Many of my ideas and parts of stories are in notebooks which are easily found and referred to. I find these much more accessible than those in my computer, where I have more than a thousand files containing one-line ideas, chapters, potential blogs, articles and short stories. I sometimes find stuff on my computer that I think is good and wonder who the author was, then I realise that I wrote it, often many years previously. Opening a computer folder full of files, I can’t remember what work goes with the titles given to each piece and it is very time consuming to open and check each file, whereas flicking through the pages of labelled notebooks is easier, quicker, more efficient and satisfying. For me it is, anyway. I’m sure the technically proficient could show me more efficient ways of storing work on a computer, but I think I would still come across five year old work that I’d forgotten about that would have been worth pursuing. Perhaps I’m just hopelessly disorganised and anti-technology, but I find books and notebooks a better method of storing and retrieving information.
Bestselling author Tess Gerritsen blogs on the computer, but for novels, only pen and paper will do. She uses a Bic pen and sheets of unlined paper. Comfortable composing articles at the keyboard, she struggles with novels, finding that she wastes too much time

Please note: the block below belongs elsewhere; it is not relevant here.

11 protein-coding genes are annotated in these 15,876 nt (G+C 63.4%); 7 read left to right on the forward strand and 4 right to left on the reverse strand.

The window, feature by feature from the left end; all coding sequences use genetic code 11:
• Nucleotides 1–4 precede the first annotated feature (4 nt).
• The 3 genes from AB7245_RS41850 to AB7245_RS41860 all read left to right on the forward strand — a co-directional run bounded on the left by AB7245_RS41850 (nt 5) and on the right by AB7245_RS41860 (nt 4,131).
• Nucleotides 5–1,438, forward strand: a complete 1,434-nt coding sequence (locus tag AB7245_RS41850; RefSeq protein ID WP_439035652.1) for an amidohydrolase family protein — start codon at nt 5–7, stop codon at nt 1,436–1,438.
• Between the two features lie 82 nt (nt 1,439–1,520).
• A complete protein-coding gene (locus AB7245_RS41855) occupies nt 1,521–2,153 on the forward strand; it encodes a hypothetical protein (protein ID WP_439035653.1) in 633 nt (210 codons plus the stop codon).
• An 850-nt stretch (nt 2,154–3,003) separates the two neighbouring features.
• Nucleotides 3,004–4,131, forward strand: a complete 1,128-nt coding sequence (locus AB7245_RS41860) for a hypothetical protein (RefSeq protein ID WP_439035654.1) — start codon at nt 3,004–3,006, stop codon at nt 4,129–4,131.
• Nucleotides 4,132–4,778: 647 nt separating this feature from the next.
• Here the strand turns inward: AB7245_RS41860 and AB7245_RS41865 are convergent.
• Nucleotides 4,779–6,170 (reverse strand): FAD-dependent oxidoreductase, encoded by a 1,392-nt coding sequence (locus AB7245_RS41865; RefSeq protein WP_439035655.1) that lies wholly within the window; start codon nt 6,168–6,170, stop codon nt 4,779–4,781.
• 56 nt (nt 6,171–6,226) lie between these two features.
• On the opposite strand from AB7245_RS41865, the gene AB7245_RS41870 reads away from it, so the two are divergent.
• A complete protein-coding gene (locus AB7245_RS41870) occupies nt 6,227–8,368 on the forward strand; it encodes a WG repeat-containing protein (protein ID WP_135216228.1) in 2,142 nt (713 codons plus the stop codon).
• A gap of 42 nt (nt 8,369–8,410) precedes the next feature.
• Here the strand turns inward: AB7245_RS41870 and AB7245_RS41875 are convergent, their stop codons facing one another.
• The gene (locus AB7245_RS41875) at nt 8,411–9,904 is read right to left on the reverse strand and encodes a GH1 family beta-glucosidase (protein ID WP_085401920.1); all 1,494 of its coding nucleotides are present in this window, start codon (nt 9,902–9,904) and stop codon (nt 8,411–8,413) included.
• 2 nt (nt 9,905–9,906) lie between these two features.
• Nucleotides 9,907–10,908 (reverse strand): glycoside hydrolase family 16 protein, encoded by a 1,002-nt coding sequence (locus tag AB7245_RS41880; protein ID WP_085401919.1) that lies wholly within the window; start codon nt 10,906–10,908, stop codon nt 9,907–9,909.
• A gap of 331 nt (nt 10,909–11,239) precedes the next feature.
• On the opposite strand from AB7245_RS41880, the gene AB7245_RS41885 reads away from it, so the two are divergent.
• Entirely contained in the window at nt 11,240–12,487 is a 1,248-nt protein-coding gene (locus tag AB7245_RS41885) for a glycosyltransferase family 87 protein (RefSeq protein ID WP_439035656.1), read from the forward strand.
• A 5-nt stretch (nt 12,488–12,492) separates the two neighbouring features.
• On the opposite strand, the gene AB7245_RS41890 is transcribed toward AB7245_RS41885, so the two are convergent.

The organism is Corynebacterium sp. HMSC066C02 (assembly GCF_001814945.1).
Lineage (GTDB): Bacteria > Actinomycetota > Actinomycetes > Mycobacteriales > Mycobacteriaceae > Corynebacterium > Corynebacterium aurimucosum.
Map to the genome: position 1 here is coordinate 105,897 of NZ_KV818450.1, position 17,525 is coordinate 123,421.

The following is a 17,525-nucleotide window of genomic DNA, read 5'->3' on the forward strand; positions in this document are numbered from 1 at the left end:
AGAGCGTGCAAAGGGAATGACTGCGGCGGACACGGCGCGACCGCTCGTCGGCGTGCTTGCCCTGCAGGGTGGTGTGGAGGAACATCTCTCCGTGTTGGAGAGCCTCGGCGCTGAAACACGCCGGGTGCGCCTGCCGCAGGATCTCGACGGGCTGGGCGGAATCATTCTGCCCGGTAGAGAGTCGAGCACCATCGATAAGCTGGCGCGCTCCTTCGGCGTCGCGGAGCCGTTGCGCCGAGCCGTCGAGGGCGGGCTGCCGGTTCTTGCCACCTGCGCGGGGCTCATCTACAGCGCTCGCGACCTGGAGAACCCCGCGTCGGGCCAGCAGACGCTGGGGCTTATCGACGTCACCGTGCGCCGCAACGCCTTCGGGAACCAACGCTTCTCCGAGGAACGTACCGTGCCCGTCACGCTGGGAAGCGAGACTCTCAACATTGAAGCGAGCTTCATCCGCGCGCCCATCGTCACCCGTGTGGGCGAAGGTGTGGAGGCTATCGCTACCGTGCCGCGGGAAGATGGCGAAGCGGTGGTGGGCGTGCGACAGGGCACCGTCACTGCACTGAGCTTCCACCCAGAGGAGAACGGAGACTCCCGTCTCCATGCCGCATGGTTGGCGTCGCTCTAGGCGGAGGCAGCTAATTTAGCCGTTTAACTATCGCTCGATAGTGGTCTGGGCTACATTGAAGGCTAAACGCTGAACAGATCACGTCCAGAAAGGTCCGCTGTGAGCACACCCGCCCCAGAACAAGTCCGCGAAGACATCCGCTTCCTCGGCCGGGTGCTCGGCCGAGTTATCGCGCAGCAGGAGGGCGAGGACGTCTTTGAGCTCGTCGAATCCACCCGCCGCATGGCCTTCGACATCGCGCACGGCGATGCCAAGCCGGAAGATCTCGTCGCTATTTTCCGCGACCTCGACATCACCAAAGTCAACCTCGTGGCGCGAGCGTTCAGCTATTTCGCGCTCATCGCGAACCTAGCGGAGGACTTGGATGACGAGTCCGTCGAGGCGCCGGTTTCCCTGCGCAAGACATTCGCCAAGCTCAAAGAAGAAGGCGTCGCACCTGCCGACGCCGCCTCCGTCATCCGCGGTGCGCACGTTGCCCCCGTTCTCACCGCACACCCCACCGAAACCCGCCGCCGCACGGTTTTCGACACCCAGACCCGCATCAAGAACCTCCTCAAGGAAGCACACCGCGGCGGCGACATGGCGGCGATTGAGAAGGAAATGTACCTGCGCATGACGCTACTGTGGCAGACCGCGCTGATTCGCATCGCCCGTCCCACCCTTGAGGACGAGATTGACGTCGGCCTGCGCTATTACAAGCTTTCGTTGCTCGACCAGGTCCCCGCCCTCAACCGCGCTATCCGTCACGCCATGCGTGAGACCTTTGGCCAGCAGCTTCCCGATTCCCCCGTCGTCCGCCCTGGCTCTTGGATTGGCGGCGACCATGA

Gerritsen appreciates pen and paper for its physical properties:
“I like knowing that once the ink’s on the page, it can’t magically disappear when the power goes out. I like being able to write notes in the margins.”
This is not to suggest that everybody should suddenly revert to using pens and pencils. Nor am I implying that those writers using longhand are better writers, or that keyboard writers are worse. I am merely theorising about the mysterious source of inspiration (my blog on Muses) and its possible relationship to the physical process of actual writing, rather than typing. Computers are fantastic aids to general writing, for most business uses, for journalists, for articles and those with deadlines.
Whether one writes longhand or not, pens and notebooks remain indispensable; I always carry both. Watching TV, I have an open notebook beside me for those ideas which come from the news or drama or just arrive from nowhere. You think
‘that’s a great idea. I’ll work on that later’
but you won’t – you’ll forget. The best ideas come only once; they vanish as quickly and easily as they arrive. They must be recorded somewhere, quickly. Perhaps some writers make notes in their phones or other gadgets, but what if the idea needs expanding? You can’t draw arrows, margin notes and fast alterations with a gadget. Not yet anyway. Writers who use longhand speak vaguely of a physical relationship, physical properties, hard and soft writing days, the physical act of writing, a physically pleasing aspect. There is something there, but we are not sure what it is, how to describe it or why it helps. What I am getting at here is that the pencil (or pen) is an aid to the imagination. It is certain that even some modern novelists still prefer to write this way; when it comes to creating something more than the quotidian it appears that for some, only pen and paper will do.